And so, once again, I wonder why, in this supposedly more accepting age, in the 21st century, people still focus so much on the so-called success stories (ie, those with babies). They don’t want to hear the stories of those of us who didn’t have children. But why don’t they? What is wrong with hearing the stories of those who battled bravely, didn’t achieve their desired outcome, but went on to live good, full lives? What is wrong with thinking about those of us on a different path than we might have wanted? What is wrong with acknowledging that there are some of us who have suffered real loss? Why does it make them uncomfortable? And what is wrong with acknowledging that there can be happiness and pride and fulfilment in a life that is different from theirs?

Why are people so uncomfortable and afraid of the different? The answers are obvious, of course, but I think today I needed to rant! So in brief, I know that humanity finds it hard to cope with the idea of “different.” There are myriad examples of this, in every society, all over the world – discrimination and bias are, sadly, key features of human nature. And those in the majority like to feel that theirs is the best, the happiest, the only legitimate outcome. Hence the inability of so many to acknowledge those of us who don't come out of infertility as a parent.

Actually, though, if I think about it, maybe some things have changed. International discussions about childless leaders now invariably criticise discrimination against women without children, rather than accepting and justifying it. Here in the ALI community, our numbers have grown, and we are becoming harder to ignore. Mel’s Round-Up, for example, regularly includes posts from the not-so-Silent Sorority of No Kidding bloggers* on the road less travelled and on different shores, living the next 15000 days of our lives without baby, rising from the ashes of infertility, sometimes brutal in their honesty, bent but not broken, inconceivably eloquent. Posts are written, interviews given, articles printed, and books published giving our perspective. I’m so proud of everyone doing this.

But I say again, in our Declaration of Independence, so-named by Loribeth in the original post's comments, that I believe we are the true success stories. We are the ones who fought to get what we wanted, who did everything and (sometimes) more than those who have children, and still didn’t get what we wanted. So we learned to want what we have. We may have endured agonies, perhaps years of grief and adjustment, but we learned to retrain our brains away from the if-onlys, to find new hope for different things, to blossom and thrive on an alternative path, to embrace ourselves, and our lives. Born out of hardship and disappointment, we are the true success stories. I celebrate you, and I celebrate us.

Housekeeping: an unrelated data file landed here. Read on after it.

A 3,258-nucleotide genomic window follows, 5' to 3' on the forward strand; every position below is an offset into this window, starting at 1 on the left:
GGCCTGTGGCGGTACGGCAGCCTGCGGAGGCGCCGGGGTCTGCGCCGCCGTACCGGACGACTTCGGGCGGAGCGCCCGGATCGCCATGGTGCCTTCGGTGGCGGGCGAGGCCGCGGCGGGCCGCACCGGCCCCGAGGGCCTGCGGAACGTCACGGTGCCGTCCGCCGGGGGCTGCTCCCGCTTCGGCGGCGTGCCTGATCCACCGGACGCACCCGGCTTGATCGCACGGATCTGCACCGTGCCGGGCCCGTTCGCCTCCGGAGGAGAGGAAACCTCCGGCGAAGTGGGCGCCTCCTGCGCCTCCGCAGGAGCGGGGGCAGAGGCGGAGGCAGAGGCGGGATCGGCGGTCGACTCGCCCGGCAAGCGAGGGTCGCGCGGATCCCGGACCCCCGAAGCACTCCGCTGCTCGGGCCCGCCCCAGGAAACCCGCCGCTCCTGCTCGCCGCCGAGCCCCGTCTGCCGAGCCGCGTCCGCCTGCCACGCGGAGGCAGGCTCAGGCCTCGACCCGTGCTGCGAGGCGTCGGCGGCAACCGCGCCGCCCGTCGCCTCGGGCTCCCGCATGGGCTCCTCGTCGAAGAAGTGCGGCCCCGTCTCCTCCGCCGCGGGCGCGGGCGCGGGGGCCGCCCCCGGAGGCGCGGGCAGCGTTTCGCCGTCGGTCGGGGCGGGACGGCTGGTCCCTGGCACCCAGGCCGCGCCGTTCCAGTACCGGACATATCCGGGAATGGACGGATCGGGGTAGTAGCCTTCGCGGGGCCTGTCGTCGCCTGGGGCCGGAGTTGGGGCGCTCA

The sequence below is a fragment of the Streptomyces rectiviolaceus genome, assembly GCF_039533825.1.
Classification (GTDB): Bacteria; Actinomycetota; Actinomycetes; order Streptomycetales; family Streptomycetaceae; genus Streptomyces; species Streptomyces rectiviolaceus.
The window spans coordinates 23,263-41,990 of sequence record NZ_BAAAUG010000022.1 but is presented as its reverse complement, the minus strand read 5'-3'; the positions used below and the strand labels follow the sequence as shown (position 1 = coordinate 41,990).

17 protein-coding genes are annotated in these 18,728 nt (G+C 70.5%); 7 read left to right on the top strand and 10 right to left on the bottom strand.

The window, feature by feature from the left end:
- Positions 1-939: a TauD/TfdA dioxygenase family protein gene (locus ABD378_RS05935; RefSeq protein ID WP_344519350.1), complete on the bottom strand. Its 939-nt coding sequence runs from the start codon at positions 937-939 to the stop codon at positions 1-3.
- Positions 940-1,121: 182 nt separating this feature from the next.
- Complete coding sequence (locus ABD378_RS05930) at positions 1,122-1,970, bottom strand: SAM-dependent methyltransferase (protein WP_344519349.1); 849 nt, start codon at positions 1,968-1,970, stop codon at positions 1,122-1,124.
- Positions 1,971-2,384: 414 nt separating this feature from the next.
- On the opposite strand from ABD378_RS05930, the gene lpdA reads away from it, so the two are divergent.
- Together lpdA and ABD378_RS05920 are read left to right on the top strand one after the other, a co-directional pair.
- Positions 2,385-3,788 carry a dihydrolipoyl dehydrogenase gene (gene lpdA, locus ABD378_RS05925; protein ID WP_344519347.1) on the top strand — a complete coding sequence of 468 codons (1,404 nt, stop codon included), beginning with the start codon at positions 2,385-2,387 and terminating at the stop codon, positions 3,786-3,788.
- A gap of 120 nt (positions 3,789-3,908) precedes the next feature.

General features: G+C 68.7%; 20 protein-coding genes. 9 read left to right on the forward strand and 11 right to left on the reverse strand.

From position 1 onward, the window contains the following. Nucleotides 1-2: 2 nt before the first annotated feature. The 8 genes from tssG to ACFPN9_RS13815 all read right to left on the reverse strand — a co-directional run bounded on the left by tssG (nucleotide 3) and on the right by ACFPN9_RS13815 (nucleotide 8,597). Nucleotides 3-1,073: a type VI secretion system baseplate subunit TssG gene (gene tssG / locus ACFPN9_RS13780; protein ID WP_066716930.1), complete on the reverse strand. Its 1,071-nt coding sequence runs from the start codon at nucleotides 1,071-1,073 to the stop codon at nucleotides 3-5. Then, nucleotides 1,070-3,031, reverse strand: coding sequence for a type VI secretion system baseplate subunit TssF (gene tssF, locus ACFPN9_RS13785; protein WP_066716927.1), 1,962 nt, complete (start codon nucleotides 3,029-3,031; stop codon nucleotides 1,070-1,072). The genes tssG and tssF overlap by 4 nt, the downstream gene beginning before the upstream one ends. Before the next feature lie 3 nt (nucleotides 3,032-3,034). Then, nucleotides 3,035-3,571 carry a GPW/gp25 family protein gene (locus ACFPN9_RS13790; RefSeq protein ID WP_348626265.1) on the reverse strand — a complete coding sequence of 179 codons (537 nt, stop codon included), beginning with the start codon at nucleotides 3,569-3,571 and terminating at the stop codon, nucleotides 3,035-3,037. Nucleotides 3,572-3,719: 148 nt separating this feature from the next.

* Those other excellent bloggers not able to be mentioned here are included in my blogroll.

Tuesday, 3 April 2018

Redirecting No Kidding resilience

This year I’ve been rather distracted from this space, as you may have noticed, what with new self-imposed and enjoyable projects that are more time-consuming than I expected – blogging, and photography, and summer! – and, less enjoyably, external pressures and obligations that I have been finding very stressful. I have, however, just realised that some of the things I learnt about resilience after infertility and No Kiddingness might actually help me again now, and so I am promising myself I will do more of the following:
  1. Get out in nature, and feel the joy of it, and feel gratitude for my body carrying me through it.
  2. Deny the narrative of the voices in my head, and the voices of unhelpful people (after all, what they say is probably more about them than it is about me), and  let them go, because I know they’re not true.
  3. Stop letting others dictate how I feel, stop letting them belittle me, when I'm doing so much more than they are, as their comments and actions are probably about them, not about me.
  4. Let go of the anger, because it only eats me up, and forgive them, even if it is only to stop bringing myself down.
  5. Stop being so hard on myself, and show myself some self-compassion - I I don't need to justify my actions to anyone when they are coming from my heart.
  6. Take control of what I can control, and use that to move myself forward.